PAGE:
The government is also working on one of the Sartaj Aziz Committee’s recommendations to grant provincial representation to the people of Fata and delimitation of constituencies for the provincial assembly in the areas has already been started.

Secretary Administration and Infrastructure Coordination, Fata Secretariat, Mian Muhammad confirmed preparations for the party-based local government elections in the former Fata have been initiated.

“We have sent a letter to the secretary Election Commission of Pakistan on September 13 requesting him for delimitation of the constituencies of the local governments (LGs) in the erstwhile tribal areas,” he said. “The government attaches high priority to the local government elections in the former Fata (merged districts).”

The secretary admin continued that under the 2002 Local Bodies Elections Order, as many as 296 union councils, including those in the Frontier Regions, had been notified in the erstwhile tribal areas.

A total of 19 tehsils, including Khuwezai/Baizai, were also notified in the former Fata. Besides, 16 municipal committees were notified, and Parachinar and Sadda in Kurram district, Miranshah in North Waziristan and Khar in Bajaur are still functional.

The holding of the LG elections in former tribal areas will now require updating of the electoral rolls and delimitation of the constituencies in accordance with the new census.

The Fata Secretariat has preliminary proposed two-tier LG system for the newly-merged districts — the district and tehsil tiers.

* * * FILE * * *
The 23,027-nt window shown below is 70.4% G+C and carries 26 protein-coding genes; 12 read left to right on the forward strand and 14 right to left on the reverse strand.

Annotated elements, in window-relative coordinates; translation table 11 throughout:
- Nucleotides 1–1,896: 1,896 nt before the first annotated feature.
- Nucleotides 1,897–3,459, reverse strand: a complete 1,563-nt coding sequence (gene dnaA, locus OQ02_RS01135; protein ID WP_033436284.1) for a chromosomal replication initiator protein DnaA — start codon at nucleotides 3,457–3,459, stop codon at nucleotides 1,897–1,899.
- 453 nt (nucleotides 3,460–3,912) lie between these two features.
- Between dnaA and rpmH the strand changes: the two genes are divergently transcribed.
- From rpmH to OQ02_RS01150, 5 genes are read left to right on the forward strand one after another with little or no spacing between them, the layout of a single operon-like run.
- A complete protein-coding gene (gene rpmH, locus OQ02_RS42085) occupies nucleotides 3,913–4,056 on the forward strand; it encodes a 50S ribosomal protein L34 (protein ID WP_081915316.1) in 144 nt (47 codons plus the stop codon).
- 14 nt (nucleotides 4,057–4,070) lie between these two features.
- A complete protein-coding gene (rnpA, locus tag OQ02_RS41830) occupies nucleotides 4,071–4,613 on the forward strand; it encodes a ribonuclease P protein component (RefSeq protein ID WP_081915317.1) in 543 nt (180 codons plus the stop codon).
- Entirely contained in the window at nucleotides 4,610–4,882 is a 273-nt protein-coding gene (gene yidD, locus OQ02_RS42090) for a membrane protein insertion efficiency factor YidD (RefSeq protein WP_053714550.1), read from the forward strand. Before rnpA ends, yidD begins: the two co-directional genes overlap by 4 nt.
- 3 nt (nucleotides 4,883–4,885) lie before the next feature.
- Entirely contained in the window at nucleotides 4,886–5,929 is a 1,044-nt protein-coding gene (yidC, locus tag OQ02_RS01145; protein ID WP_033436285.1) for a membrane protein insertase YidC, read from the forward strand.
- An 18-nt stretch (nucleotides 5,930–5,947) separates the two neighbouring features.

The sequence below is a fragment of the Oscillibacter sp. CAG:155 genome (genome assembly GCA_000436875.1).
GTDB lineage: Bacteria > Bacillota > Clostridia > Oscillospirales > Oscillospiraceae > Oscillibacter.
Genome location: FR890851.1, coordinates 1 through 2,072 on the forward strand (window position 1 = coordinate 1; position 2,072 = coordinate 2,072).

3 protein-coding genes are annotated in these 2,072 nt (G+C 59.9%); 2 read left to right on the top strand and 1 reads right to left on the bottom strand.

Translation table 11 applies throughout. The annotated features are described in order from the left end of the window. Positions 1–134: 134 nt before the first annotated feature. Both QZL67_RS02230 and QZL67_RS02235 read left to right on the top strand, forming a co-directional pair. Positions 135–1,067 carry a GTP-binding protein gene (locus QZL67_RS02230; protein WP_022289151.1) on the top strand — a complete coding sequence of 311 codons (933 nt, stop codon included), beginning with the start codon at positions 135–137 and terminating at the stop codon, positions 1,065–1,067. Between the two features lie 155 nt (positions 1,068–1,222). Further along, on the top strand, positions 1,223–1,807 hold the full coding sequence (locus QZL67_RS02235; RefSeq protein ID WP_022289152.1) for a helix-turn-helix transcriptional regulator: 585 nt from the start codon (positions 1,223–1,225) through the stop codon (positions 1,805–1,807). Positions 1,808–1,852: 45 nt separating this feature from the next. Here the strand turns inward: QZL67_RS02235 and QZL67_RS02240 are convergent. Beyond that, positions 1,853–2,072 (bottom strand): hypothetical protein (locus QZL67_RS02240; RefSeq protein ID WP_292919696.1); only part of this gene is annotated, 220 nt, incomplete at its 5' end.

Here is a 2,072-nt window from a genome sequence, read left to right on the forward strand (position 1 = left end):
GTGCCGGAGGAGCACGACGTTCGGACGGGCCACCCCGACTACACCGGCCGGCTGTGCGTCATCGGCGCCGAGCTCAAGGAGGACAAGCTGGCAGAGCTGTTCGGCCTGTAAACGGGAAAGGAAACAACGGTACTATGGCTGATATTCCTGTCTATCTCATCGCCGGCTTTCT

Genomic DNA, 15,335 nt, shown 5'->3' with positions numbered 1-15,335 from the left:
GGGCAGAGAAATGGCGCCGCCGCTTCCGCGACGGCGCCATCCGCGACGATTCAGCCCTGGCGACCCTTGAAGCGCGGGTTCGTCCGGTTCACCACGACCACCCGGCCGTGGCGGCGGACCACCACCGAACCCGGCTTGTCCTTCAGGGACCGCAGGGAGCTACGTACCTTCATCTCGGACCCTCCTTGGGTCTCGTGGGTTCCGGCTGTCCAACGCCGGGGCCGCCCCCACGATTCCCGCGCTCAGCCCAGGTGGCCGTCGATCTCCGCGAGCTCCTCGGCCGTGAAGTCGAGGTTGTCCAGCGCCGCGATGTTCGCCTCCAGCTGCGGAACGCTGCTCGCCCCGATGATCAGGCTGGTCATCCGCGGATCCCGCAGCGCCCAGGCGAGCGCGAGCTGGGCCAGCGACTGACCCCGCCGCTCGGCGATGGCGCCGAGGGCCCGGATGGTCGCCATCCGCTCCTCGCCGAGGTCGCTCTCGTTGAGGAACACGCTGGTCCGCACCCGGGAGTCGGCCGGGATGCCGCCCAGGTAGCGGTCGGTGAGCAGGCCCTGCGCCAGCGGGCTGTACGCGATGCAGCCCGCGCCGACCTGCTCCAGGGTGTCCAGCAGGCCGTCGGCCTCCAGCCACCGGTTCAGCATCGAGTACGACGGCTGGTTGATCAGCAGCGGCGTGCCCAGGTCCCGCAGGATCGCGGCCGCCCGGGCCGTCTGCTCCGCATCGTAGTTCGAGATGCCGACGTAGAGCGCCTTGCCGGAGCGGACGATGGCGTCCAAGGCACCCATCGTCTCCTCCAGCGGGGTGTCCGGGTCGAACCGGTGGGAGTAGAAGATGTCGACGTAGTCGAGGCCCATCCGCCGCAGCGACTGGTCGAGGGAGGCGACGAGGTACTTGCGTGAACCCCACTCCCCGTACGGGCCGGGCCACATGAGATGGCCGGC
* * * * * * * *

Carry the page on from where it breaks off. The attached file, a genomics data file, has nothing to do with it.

As put in the UNDP report launched a few days ago in collaboration with Fata Research Centre, University of Peshawar (UoP), the local bodies system has been envisaged as a first step towards introducing the political process in Fata at the grassroots level. “The local government system is important for the region since it will engage the local population to make an inclusive system with the support and trust of the tribal people. Ordinary tribesmen of Fata are in favour of the establishment of local bodies system in Fata.”

The Fata Research Centre, in its poll survey conducted in 2016, found out that majority of the people in Fata considered local bodies as the best representative system that can adequately address their daily issues.

Professor Taj Mohammad, Dean Social Sciences, UoP, stated that local representatives would have a better idea of the local problems and local sensitivities. “That’s why the system could bring better changes in the tribal areas according to the local needs and aspirations.”

“The major drivers of instability in Fata are corruption and bad governance. The issue of bad governance can be improved by more democratic processes such as the local government. Giving them rights and holding local government elections in Fata will greatly help in empowering the local people,” the UNDP report says.

Despite the local readiness and broader consensus on introducing the local bodies system in Fata, the process had been delayed in the past. The government’s move to hold these polls now is seen as a huge stride in the right direction.

By: Riaz Khan Daudzai
Source: http://tns.thenews.com.pk